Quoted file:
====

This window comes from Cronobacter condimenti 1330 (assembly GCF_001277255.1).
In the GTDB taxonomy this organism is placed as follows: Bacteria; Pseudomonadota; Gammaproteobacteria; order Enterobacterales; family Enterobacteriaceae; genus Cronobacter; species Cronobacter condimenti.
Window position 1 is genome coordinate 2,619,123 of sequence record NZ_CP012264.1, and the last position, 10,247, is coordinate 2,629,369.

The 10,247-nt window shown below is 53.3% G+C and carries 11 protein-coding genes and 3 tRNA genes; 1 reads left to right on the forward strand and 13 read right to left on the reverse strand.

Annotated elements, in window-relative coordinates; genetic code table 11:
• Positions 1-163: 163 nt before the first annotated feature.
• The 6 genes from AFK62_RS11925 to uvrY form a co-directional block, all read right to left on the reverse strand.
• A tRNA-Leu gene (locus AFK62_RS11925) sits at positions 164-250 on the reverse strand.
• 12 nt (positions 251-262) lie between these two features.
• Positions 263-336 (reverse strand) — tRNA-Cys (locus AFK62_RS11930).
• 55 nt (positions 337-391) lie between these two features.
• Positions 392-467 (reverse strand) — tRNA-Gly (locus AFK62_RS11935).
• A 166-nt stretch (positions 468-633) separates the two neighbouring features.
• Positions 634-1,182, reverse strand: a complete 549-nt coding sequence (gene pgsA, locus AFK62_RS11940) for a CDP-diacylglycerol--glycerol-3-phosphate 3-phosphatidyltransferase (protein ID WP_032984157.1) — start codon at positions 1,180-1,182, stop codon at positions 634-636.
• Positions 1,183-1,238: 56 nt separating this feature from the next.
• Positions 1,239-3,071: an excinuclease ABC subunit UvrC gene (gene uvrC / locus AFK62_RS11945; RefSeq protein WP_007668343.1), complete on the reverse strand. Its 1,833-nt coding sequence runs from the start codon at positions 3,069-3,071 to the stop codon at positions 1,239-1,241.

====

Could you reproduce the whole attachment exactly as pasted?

This window comes from Cronobacter condimenti 1330 (assembly GCF_001277255.1).
In the GTDB taxonomy this organism is placed as follows: Bacteria; Pseudomonadota; Gammaproteobacteria; order Enterobacterales; family Enterobacteriaceae; genus Cronobacter; species Cronobacter condimenti.
Window position 1 is genome coordinate 2,619,123 of sequence record NZ_CP012264.1, and the last position, 10,247, is coordinate 2,629,369.

The 10,247-nt window shown below is 53.3% G+C and carries 11 protein-coding genes and 3 tRNA genes; 1 reads left to right on the forward strand and 13 read right to left on the reverse strand.

Annotated elements, in window-relative coordinates; genetic code table 11:
• Positions 1-163: 163 nt before the first annotated feature.
• The 6 genes from AFK62_RS11925 to uvrY form a co-directional block, all read right to left on the reverse strand.
• A tRNA-Leu gene (locus AFK62_RS11925) sits at positions 164-250 on the reverse strand.
• 12 nt (positions 251-262) lie between these two features.
• Positions 263-336 (reverse strand) — tRNA-Cys (locus AFK62_RS11930).
• 55 nt (positions 337-391) lie between these two features.
• Positions 392-467 (reverse strand) — tRNA-Gly (locus AFK62_RS11935).
• A 166-nt stretch (positions 468-633) separates the two neighbouring features.
• Positions 634-1,182, reverse strand: a complete 549-nt coding sequence (gene pgsA, locus AFK62_RS11940) for a CDP-diacylglycerol--glycerol-3-phosphate 3-phosphatidyltransferase (protein ID WP_032984157.1) — start codon at positions 1,180-1,182, stop codon at positions 634-636.
• Positions 1,183-1,238: 56 nt separating this feature from the next.
• Positions 1,239-3,071: an excinuclease ABC subunit UvrC gene (gene uvrC / locus AFK62_RS11945; RefSeq protein WP_007668343.1), complete on the reverse strand. Its 1,833-nt coding sequence runs from the start codon at positions 3,069-3,071 to the stop codon at positions 1,239-1,241.